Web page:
at the moment of writing). School education in Australia is, in general, more centralised

and governed by common standards compared to Finnish education system. Teaching and

learning are influenced by frequent standardised tests (such as NAPLAN) and school-leaving

examinations that often narrow the role of teachers and students, when it comes to the

assessment of student learning. Not surprisingly, one prominent discourse in the media and

among many parents has been the question of how the negative impact of remote learning

on students’ test score and examination results could be mitigated. Various “catching up”

measures have been suggested to do that, especially for disadvantaged students who are

thought to lose the most in these measurements.

Compared to Finland, Australia’s education system as a whole has two interrelated features

that makes it more fragile to sudden external shocks like the COVID-19 pandemic. First,

one-third of students in Australia attend non-government schools that are independently

governed and often better resourced than many government schools. Vast majority of at-risk

students attend government schools. Second, inequality is more prevalent inAustralian school

system compared to Finland and many other OECD countries. For example, performance

gap between the highest and lowest deciles in OECD’s PISA 2018 survey was significantly

wider in Australia (OECD 2019). Furthermore, disadvantaged students are often concentrated

into disadvantaged public schools that is harmful for equitable outcomes at the level of the

education system.

Early results of a large national survey of 10,000 teachers in Australia reveal similar but

also different reactions in schools to disrupted teaching and learning, compared with what

has been reported in Finland (Wilson et al. 2020). Similar to Finland, four of five teachers

were worried about their students with special educational needs. Just about a quarter of

teachers thought they were confident that students were learning well under remote learning

arrangements and just over 40 per cent were confident that themajority of their students were

positively engaged with online learning. Only one-third of Australian teachers felt satisfied

with assessment during remote learning compared to 95 per cent of teachers in Finland who

said they were able to assess students’ learning when they were learning from home.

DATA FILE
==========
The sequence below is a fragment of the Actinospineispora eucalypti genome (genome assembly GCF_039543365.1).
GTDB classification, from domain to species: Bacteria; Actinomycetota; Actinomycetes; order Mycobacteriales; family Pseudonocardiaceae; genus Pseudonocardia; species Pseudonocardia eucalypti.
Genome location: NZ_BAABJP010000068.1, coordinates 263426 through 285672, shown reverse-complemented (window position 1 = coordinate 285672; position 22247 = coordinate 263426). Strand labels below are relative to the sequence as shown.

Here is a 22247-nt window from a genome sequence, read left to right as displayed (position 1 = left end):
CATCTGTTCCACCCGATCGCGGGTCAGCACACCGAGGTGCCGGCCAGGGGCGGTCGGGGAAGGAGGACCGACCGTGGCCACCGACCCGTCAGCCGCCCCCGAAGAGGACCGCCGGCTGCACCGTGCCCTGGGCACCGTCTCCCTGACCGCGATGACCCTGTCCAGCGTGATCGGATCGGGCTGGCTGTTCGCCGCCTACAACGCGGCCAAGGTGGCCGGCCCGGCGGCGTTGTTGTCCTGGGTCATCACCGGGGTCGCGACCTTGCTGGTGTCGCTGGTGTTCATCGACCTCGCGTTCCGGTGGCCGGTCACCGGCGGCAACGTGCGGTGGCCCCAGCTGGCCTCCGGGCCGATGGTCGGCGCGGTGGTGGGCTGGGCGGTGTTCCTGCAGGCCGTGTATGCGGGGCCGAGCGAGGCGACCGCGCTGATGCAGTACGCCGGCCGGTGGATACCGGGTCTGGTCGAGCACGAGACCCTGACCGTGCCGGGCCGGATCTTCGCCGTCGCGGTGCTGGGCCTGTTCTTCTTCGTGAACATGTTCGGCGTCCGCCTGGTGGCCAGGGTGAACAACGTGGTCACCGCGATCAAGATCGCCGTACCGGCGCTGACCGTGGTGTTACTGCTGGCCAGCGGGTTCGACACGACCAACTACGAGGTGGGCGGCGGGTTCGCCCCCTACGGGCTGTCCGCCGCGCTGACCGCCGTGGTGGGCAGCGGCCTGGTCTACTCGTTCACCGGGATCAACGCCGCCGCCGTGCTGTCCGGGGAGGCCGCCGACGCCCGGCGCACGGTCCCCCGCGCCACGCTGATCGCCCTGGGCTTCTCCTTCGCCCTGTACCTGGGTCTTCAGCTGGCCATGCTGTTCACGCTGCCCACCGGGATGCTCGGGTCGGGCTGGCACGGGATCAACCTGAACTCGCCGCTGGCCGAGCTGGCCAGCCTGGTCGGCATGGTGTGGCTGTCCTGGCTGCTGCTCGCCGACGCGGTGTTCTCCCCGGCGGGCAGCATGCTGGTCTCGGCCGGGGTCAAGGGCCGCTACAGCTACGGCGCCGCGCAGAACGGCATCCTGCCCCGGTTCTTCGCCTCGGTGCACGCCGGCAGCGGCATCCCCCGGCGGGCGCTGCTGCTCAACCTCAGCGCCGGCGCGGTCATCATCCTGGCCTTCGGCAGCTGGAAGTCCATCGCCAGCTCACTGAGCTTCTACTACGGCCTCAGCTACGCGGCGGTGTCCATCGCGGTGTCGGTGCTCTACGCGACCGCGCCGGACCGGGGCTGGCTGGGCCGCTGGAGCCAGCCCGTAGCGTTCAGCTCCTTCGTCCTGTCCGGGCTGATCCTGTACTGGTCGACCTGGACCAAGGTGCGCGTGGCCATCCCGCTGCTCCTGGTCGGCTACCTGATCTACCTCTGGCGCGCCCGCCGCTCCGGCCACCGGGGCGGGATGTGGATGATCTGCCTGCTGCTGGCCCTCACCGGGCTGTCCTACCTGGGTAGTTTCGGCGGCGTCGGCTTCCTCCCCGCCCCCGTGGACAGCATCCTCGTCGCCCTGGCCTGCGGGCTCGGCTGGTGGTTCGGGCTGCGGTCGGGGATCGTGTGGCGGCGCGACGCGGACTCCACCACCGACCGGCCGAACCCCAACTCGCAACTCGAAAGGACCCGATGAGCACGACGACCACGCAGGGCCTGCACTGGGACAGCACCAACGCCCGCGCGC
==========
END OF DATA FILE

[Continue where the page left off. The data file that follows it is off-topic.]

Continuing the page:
The Grattan Institute in Australia concluded that the most disadvantaged students suffered

themost during school closures (Sonnemann and Goss 2020). “Disadvantaged students often

have a home environment that is not conducive to learning and get less help from parents

compared to their advantaged peers” (p. 9), according to their report on the impacts of

COVID-19 on school education. Poorer internet access, fewer digital devices and lack of

quiet place to study at home were often the common factors in disadvantaged homes.

The culture of schools in Australia is much more about conformity where schools often

are compliant rather than creative in responding to sudden changes in their environments.

National assessment programme for literacy and numeracy (NAPLAN) in primary and sec-

ondary schools serves as a yardstick to compare schools’ performance with one another. But

it also amplifies the existing educational inequities when parents who can afford to pay for

education can choose the school with higher NAPLAN scores (and often more affluent student

socio-economic make-up) for their children. Interestingly, when NAPLAN tests were

cancelled this year due to school closures, some parents were concerned about how they would know what

their children have learned at school. Most teachers, however, according to Wilson et al. (2020), were more

worried about students’ health and well-being. Uncertainty of the future of national assessments in Australia

raises questions of whether schools should focus on “catching up” to be prepared for the next year’s tests, or

care more about children’s well-being and health during the pandemic, even though their learning progress

may be affected….